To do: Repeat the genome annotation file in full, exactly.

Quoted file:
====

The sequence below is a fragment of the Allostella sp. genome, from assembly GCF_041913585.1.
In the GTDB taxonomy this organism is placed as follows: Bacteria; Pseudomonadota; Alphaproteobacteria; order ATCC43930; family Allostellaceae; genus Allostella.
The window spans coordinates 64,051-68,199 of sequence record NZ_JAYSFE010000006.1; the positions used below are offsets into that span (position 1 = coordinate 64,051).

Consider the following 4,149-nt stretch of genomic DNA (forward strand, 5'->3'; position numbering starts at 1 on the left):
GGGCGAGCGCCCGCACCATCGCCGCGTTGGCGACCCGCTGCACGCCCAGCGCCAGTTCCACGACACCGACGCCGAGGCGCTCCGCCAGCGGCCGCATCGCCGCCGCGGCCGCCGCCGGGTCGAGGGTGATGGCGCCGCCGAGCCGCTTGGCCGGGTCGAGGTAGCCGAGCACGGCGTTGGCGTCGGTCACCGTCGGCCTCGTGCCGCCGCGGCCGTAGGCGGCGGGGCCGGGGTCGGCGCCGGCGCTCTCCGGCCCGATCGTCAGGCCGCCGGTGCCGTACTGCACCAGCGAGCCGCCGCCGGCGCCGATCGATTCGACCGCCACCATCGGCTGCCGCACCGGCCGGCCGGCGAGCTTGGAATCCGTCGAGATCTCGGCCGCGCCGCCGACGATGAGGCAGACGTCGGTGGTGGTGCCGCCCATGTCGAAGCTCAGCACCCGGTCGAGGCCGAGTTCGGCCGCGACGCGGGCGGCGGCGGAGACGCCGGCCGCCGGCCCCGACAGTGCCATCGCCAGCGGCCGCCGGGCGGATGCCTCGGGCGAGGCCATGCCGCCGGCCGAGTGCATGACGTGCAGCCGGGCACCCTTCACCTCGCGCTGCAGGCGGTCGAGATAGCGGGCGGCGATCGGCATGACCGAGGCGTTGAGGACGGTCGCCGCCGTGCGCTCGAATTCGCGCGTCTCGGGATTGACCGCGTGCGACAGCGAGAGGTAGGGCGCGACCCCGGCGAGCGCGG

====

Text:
The sequence below is a fragment of the Allostella sp. genome, from assembly GCF_041913585.1.
In the GTDB taxonomy this organism is placed as follows: Bacteria; Pseudomonadota; Alphaproteobacteria; order ATCC43930; family Allostellaceae; genus Allostella.
The window spans coordinates 64,051-68,199 of sequence record NZ_JAYSFE010000006.1; the positions used below are offsets into that span (position 1 = coordinate 64,051).

Consider the following 4,149-nt stretch of genomic DNA (forward strand, 5'->3'; position numbering starts at 1 on the left):
GGGCGAGCGCCCGCACCATCGCCGCGTTGGCGACCCGCTGCACGCCCAGCGCCAGTTCCACGACACCGACGCCGAGGCGCTCCGCCAGCGGCCGCATCGCCGCCGCGGCCGCCGCCGGGTCGAGGGTGATGGCGCCGCCGAGCCGCTTGGCCGGGTCGAGGTAGCCGAGCACGGCGTTGGCGTCGGTCACCGTCGGCCTCGTGCCGCCGCGGCCGTAGGCGGCGGGGCCGGGGTCGGCGCCGGCGCTCTCCGGCCCGATCGTCAGGCCGCCGGTGCCGTACTGCACCAGCGAGCCGCCGCCGGCGCCGATCGATTCGACCGCCACCATCGGCTGCCGCACCGGCCGGCCGGCGAGCTTGGAATCCGTCGAGATCTCGGCCGCGCCGCCGACGATGAGGCAGACGTCGGTGGTGGTGCCGCCCATGTCGAAGCTCAGCACCCGGTCGAGGCCGAGTTCGGCCGCGACGCGGGCGGCGGCGGAGACGCCGGCCGCCGGCCCCGACAGTGCCATCGCCAGCGGCCGCCGGGCGGATGCCTCGGGCGAGGCCATGCCGCCGGCCGAGTGCATGACGTGCAGCCGGGCACCCTTCACCTCGCGCTGCAGGCGGTCGAGATAGCGGGCGGCGATCGGCATGACCGAGGCGTTGAGGACGGTCGCCGCCGTGCGCTCGAATTCGCGCGTCTCGGGATTGACCGCGTGCGACAGCGAGAGGTAGGGCGCGACCCCGGCGAGCGCGG